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Short StoriesThe Flower That Looks Up.
"What beautiful things flowers are," said one of the party ...
No Payno Work.
"Little boy, will you help a poor old man up the hill with ...
The Golden Crown.
A teacher once asked a child, "If you had a golden crown, w...
The Boy Found In The Snow.
One winter's night when the evening had shut in very early,...
The Lady Or The Tiger?
In the very olden time there lived a semi-barbaric king, wh...
Anne was the daughter of a wealthy farmer. She had a good N...
Edward And Ellen.
Edward Ford owned a snug little cottage with a small farm s...
The Way To Overcome Evil.
A little girl, by the name of Sarah Dean, was taught the pr...
The Plum Boys.
Two boys were one day on their way from school, and as they...
My Early Days.
My father's house was indeed a pleasant home; and father wa...
George And His Guinea.
Little George Ames went with his aunt to attend a missionar...
Julia's Sunset Walk.
It was a beautiful June day, just at the sun's setting, whe...
His Wife's Deceased Sister
It is now five years since an event occurred which so color...
The Philosophy Of Relative Existences
In a certain summer, not long gone, my friend Bentley and I...
The Glow Worm.
On a summer's evening about half an hour after bed time, as...
Emily's Morning Ramble.
In the suburbs of the city of B. stands the beautiful resid...
The Two Robins.
A few summers ago I was sitting on a garden seat, beneath a...
Flora And Her Portrait.
"And was there never a portrait of your beautiful child," s...
A Piece Of Red Calico
I was going into town one morning from my suburban residenc...
Agnes And The Mouse.
One brilliant Christmas day, two little girls were walking ...
THE DYING BOY.
A little boy, by the name of Bertie, was taken very ill, and for
sometime continued to grow weaker until he died. A few hours before
his death he revived up, and his first request was to be bathed in the
river; but his mother persuaded him to be sponged only, as the river
water would be too cold for his weak frame. After his mother had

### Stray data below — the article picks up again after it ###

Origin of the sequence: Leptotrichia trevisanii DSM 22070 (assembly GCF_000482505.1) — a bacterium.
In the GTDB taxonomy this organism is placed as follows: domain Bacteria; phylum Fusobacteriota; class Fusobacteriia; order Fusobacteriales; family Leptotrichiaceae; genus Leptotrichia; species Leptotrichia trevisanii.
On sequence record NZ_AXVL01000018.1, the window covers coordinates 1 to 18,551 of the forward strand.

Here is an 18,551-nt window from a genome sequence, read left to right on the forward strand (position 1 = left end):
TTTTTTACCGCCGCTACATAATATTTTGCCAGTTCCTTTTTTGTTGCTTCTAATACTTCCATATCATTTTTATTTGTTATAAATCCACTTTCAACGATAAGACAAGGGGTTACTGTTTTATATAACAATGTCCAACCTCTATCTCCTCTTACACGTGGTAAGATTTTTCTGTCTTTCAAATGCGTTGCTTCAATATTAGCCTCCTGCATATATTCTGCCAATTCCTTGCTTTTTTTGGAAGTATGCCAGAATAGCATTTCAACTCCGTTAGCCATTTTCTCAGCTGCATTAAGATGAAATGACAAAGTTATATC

sponged him with water, he desired to be dressed; when his mother
dressed him in his green coat and white collar, and seated him at the
table with all his books and worldly treasures around him. As he sat
there, one would have thought that he was about to commence a course
of study; and yet in the marble paleness of his features, and in the
listless and languid eye, there was evidence that life in the boy was
like an expiring taper, flickering in the socket. He soon asked to go
out in his little carriage. His grandfather, whom he very much loved,
placed him in it, and carefully avoiding every stone, drew him to a
spot commanding the entire landscape. The tide was up and the sun was
shining on the deep blue waters, and bathing the distant mountains and
the green meadows in liquid gold. The gardens and orchards around were
gay in the rich crimson blossoms of the apple tree; the air was filled
with the sweet fragrance of flowers, and the birds were singing
beautifully, when little Bertie looked for the last time on the scenes
of earth. He could not remain long, and was soon taken back to the
little parlor, where he sat on the sofa, resting his elbows on the
table. It was not long before the little boy died. But he was very
happy. Among his last words were these, addressed to his little sister
three years old: "Well, Emmie, very ill--me going to Jesus."
"Oh, mamma, Emmie loves her Saviour."
Next: THE BOY AND THE GOLD ROBIN.